A purpose-built supercar versus an unconventional drag car.
If you're into rotary engines, you probably know of the two most famous Dorito-engine fanatics: Mad Mike Whiddett and Rob Dahm. The former is a professional drifter and the latter is a YouTube star and both have an unhealthy obsession with rotary engines. While Mad Mike pilots many rotary-powered monsters for drifting competitions, Rob Dahm builds some of the wackiest RX-7s on the planet. Arguably his greatest achievement to date is his four-rotor RX-7, the world's first such car with an AWD drivetrain. But when you're building projects that take years to complete, you can't have just one toy. Thus, Dahm has a three-rotor RX-7 built just for drag racing and testing too, but is it good enough to take on a $330,000 supercar? Turn the volume up and let's find out.
The video comes courtesy of Hoonigan as the latest in a series of This vs That that pit unlikely competitors against one another. In the silver corner, we have a Ferrari 488 Pista with a full Novitec carbon fiber aero kit and a tasty set of HRE wheels. It seems to have been lightly tuned as it develops more than the stock 710 horsepower, with an estimated output of roughly 730 hp. In the black corner, Rob Dahm's RX-7 produces approximately 1,033 hp and runs on some slick tires, but both cars weigh around 3,000 pounds, so the more powerful RX-7 should have this in the bag, right?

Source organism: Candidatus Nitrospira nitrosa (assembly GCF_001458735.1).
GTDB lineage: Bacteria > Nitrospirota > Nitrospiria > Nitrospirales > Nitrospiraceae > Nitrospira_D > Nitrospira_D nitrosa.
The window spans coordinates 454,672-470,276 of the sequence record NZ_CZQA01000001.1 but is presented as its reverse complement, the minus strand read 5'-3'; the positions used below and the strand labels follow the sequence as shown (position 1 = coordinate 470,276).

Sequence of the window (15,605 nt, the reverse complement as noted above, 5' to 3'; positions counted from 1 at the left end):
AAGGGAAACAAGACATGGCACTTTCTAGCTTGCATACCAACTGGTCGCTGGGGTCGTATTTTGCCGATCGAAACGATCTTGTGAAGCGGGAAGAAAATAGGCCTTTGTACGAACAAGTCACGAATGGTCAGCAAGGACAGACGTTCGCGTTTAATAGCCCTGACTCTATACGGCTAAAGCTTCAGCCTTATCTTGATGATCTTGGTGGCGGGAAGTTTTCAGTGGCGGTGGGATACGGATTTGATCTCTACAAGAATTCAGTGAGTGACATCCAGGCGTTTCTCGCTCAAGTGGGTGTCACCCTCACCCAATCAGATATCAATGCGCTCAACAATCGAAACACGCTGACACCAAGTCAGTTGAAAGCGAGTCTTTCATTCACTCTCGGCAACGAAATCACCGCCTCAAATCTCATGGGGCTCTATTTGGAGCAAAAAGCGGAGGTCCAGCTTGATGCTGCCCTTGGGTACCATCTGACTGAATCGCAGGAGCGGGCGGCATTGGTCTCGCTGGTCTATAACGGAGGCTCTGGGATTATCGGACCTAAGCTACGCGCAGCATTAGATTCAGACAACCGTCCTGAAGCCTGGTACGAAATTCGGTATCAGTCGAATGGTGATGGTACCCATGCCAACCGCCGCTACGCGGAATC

Thanks to Ferrari's clever adaptive traction control system and that lightning-fast seven-speed dual-clutch automatic, the overpowered and manually shifted RX-7 has no chance. Even in a short rolling race, the wheelspin of the three-rotor car is just too much to handle. But as Dahm says in the video, this car is pretty much a test bed for other projects that he has on the go and is currently suffering from boost creep. Still, he can take pride in how close the races were, showing that with enough time, money, and effort, even an old Japanese sportscar from 1993 can compete with the best that Maranello has to offer.